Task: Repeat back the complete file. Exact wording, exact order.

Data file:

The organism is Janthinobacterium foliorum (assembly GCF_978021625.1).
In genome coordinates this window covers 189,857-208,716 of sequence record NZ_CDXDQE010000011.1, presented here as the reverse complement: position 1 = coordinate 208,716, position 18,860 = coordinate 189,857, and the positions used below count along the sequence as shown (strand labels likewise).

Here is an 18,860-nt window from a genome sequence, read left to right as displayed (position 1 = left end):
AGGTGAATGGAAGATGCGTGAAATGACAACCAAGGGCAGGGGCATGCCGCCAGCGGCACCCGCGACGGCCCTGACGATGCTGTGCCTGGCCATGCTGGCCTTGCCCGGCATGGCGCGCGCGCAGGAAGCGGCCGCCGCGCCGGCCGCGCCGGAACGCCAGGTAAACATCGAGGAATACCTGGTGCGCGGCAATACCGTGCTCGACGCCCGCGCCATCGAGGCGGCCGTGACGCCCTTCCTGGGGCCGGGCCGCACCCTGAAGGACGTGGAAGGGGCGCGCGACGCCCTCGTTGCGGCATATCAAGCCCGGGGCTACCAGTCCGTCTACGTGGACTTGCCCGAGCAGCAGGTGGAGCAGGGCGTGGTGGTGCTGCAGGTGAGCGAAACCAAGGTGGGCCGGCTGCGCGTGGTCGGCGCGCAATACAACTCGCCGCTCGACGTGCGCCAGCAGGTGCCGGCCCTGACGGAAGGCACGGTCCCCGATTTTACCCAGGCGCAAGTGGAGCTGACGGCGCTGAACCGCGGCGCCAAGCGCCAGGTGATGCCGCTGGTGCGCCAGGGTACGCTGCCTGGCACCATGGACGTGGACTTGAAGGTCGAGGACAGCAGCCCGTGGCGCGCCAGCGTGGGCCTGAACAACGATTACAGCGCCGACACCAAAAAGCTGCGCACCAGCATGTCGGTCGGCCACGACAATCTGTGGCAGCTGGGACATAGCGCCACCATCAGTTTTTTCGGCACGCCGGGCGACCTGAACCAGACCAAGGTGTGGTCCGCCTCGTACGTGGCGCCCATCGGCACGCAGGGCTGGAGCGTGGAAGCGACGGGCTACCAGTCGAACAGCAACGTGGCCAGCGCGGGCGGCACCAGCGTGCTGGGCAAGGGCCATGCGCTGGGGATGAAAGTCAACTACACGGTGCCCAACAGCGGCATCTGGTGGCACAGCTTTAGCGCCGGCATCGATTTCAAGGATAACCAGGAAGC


The organism is Janthinobacterium foliorum (assembly GCF_978021625.1).
In genome coordinates this window covers 189,857-208,716 of sequence record NZ_CDXDQE010000011.1, presented here as the reverse complement: position 1 = coordinate 208,716, position 18,860 = coordinate 189,857, and the positions used below count along the sequence as shown (strand labels likewise).

Here is an 18,860-nt window from a genome sequence, read left to right as displayed (position 1 = left end):
AGGTGAATGGAAGATGCGTGAAATGACAACCAAGGGCAGGGGCATGCCGCCAGCGGCACCCGCGACGGCCCTGACGATGCTGTGCCTGGCCATGCTGGCCTTGCCCGGCATGGCGCGCGCGCAGGAAGCGGCCGCCGCGCCGGCCGCGCCGGAACGCCAGGTAAACATCGAGGAATACCTGGTGCGCGGCAATACCGTGCTCGACGCCCGCGCCATCGAGGCGGCCGTGACGCCCTTCCTGGGGCCGGGCCGCACCCTGAAGGACGTGGAAGGGGCGCGCGACGCCCTCGTTGCGGCATATCAAGCCCGGGGCTACCAGTCCGTCTACGTGGACTTGCCCGAGCAGCAGGTGGAGCAGGGCGTGGTGGTGCTGCAGGTGAGCGAAACCAAGGTGGGCCGGCTGCGCGTGGTCGGCGCGCAATACAACTCGCCGCTCGACGTGCGCCAGCAGGTGCCGGCCCTGACGGAAGGCACGGTCCCCGATTTTACCCAGGCGCAAGTGGAGCTGACGGCGCTGAACCGCGGCGCCAAGCGCCAGGTGATGCCGCTGGTGCGCCAGGGTACGCTGCCTGGCACCATGGACGTGGACTTGAAGGTCGAGGACAGCAGCCCGTGGCGCGCCAGCGTGGGCCTGAACAACGATTACAGCGCCGACACCAAAAAGCTGCGCACCAGCATGTCGGTCGGCCACGACAATCTGTGGCAGCTGGGACATAGCGCCACCATCAGTTTTTTCGGCACGCCGGGCGACCTGAACCAGACCAAGGTGTGGTCCGCCTCGTACGTGGCGCCCATCGGCACGCAGGGCTGGAGCGTGGAAGCGACGGGCTACCAGTCGAACAGCAACGTGGCCAGCGCGGGCGGCACCAGCGTGCTGGGCAAGGGCCATGCGCTGGGGATGAAAGTCAACTACACGGTGCCCAACAGCGGCATCTGGTGGCACAGCTTTAGCGCCGGCATCGATTTCAAGGATAACCAGGAAGC